This week’s #ThrowBrandThursday highlights the way technology can be used as a defense mechanism against various strict laws that obstruct one of the most fundamental human rights: the freedom of speech.
In December 2014, the government of Spain, led by the People’s Party (PP), introduced the Citizens’ Security Law (in Spanish “La Ley Mordaza,” or better known as the “Gag Law”) that threatens people’s freedom of speech and sets some strict limits. Although it came into effect in July 2015, the inhabitants of the Iberian country tried to fight with this restrictive system in an unconventional way.
According to the legislation, Spanish citizens do not have the right to protest against the Congress and can no longer organize demonstrations in public spaces without a permission from the authorities. However, the law didn’t include virtual reality as an illegal form of protection. To express themselves freely, a group of opponents turned to the advantages of technology and organized a literally out-of-this-world demonstration.
The platform of civil society organizations No Somos Delito along with DDB Spain, production company Garlic, and Antiloop studio attempted to raise awareness about the Gag Law, and therefore created the “Holograms for Freedom” movement.
For the first time in world’s history and without actually breaking the law, an army of holograms protested in front of the Spanish Parliament in an original effort to combat the drastic legislative decision. The authorities were left powerless in front of a non-existent crowd.
Although being virtual, to become successful, the manifestation had to deal with lots of challenges. The team involved had to make sure that the concept could be crafted as a real statement. “We had to figure out if the idea was even possible,” said former Executive Creative Director at DDB Spain, Javier Urbaneja.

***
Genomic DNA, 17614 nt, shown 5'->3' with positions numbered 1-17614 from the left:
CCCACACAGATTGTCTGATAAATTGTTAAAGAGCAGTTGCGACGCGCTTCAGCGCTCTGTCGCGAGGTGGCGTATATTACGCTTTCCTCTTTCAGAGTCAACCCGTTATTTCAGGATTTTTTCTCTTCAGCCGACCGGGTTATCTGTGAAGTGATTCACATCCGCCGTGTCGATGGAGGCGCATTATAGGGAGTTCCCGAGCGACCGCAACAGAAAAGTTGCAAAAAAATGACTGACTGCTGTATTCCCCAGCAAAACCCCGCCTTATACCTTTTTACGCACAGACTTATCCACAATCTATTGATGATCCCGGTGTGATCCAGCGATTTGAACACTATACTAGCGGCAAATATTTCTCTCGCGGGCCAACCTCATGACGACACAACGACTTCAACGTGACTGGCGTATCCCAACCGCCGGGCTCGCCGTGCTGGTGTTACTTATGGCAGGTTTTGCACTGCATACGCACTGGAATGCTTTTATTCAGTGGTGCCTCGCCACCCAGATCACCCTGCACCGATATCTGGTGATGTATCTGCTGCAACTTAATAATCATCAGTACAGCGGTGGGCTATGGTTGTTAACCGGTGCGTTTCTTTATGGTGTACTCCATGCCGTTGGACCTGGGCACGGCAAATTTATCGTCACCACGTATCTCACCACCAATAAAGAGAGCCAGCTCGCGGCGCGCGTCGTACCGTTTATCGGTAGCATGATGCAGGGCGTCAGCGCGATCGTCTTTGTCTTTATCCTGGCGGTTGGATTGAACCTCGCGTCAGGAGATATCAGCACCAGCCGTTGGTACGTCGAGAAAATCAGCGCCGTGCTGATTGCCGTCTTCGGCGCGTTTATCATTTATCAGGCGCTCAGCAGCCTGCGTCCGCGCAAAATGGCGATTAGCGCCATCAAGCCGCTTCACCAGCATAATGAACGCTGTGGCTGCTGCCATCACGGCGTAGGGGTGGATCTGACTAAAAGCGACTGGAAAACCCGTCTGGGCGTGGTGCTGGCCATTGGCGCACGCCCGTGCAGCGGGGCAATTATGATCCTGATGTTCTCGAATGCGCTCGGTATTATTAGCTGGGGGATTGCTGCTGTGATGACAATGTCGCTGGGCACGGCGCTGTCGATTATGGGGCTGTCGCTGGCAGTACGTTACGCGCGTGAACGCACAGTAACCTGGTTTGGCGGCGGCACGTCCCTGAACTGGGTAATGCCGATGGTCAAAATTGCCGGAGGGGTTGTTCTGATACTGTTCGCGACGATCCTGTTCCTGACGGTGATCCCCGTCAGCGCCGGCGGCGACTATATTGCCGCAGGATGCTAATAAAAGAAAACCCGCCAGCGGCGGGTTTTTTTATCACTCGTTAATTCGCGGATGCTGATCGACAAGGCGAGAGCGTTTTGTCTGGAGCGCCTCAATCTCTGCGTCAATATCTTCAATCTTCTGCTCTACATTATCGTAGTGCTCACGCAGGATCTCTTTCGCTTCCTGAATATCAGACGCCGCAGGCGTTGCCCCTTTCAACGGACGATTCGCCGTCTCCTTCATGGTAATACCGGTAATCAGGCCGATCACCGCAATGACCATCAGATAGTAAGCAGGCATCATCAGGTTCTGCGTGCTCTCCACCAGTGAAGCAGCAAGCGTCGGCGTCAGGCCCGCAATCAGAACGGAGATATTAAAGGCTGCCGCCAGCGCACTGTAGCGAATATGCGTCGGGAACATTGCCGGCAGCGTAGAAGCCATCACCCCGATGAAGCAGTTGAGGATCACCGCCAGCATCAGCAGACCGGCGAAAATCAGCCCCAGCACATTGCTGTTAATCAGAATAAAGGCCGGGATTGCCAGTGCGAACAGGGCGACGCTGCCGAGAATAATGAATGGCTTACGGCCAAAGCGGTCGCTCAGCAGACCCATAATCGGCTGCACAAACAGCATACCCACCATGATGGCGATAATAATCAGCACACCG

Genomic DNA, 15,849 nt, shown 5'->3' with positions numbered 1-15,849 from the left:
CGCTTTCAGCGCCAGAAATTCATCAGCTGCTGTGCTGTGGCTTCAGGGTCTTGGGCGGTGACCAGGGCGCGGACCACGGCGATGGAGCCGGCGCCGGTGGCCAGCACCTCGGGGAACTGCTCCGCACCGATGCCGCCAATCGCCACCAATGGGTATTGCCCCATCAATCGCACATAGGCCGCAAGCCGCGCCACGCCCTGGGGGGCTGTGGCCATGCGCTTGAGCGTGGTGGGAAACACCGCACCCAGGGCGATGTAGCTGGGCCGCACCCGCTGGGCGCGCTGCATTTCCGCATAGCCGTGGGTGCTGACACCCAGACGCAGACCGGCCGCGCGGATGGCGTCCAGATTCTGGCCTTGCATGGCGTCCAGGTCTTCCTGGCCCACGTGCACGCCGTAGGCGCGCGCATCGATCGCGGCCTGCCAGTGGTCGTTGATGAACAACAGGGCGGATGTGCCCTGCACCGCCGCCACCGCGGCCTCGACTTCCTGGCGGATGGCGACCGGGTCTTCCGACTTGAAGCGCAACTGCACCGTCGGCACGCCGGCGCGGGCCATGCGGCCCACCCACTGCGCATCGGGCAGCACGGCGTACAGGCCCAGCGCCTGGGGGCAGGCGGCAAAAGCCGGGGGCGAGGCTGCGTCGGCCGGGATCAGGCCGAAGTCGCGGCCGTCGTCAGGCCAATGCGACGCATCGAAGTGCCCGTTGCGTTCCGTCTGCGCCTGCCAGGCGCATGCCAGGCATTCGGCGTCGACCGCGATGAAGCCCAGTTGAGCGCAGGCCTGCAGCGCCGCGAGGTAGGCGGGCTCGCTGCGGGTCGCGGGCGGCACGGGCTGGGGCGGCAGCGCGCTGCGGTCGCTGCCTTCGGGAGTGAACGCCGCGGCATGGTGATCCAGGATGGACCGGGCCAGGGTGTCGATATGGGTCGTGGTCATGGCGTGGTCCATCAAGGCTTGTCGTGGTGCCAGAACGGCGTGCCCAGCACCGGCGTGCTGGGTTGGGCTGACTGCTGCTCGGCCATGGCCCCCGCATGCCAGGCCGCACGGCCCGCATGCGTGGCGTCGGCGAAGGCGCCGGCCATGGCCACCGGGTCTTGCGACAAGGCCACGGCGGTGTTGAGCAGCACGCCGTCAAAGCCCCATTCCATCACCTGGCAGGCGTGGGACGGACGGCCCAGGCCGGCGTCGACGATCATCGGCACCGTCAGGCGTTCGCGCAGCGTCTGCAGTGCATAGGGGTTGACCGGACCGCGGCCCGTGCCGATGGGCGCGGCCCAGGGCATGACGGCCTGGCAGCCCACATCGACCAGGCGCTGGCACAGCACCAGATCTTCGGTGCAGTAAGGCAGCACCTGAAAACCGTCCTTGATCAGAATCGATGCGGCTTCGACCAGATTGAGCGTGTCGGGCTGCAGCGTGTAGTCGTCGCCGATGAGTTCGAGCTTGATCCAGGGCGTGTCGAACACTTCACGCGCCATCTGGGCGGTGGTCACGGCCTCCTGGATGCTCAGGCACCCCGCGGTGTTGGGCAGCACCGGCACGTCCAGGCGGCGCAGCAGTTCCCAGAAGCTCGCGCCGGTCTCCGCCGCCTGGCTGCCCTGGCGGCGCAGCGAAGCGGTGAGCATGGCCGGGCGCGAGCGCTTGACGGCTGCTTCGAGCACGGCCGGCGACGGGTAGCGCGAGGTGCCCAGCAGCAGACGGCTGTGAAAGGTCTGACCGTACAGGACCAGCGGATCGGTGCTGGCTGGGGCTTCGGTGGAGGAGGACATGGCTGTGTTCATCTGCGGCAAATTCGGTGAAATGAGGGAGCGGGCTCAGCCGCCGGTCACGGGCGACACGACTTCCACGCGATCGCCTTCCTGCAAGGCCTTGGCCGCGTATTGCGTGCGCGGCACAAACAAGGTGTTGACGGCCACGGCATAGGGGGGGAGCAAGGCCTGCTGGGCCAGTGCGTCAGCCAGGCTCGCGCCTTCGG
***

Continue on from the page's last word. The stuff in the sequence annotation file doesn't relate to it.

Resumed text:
After the production company gave its OK regarding the holographic event, the team selected the Congress as the best venue for the march: “It was the riskiest place, but the most symbolic,” explained the publicist.
The virtual demonstration opened its arms to anyone who wanted to write history. To take part in the uncommon protest, people were invited to upload their pictures, a message, and a chant to the website dedicated to the unprecedented action. The entities that stood behind the first virtual experience processed the online content and converted all data into stunning holograms, which supported human’s rights on April 10th, 2015.
The award-winning campaign became a real global phenomenon. It attracted the attention of international press and was the source of millions of positive reactions worldwide. More than 800,000 people have heard about the initiative and over 300,000 have signed an online petition to abolish the law.
On that day, 17,857 people protested in Madrid. The virtual act not only raised a number of questions among the PP’s members, but it also highlighted the impact of a digital world on politics.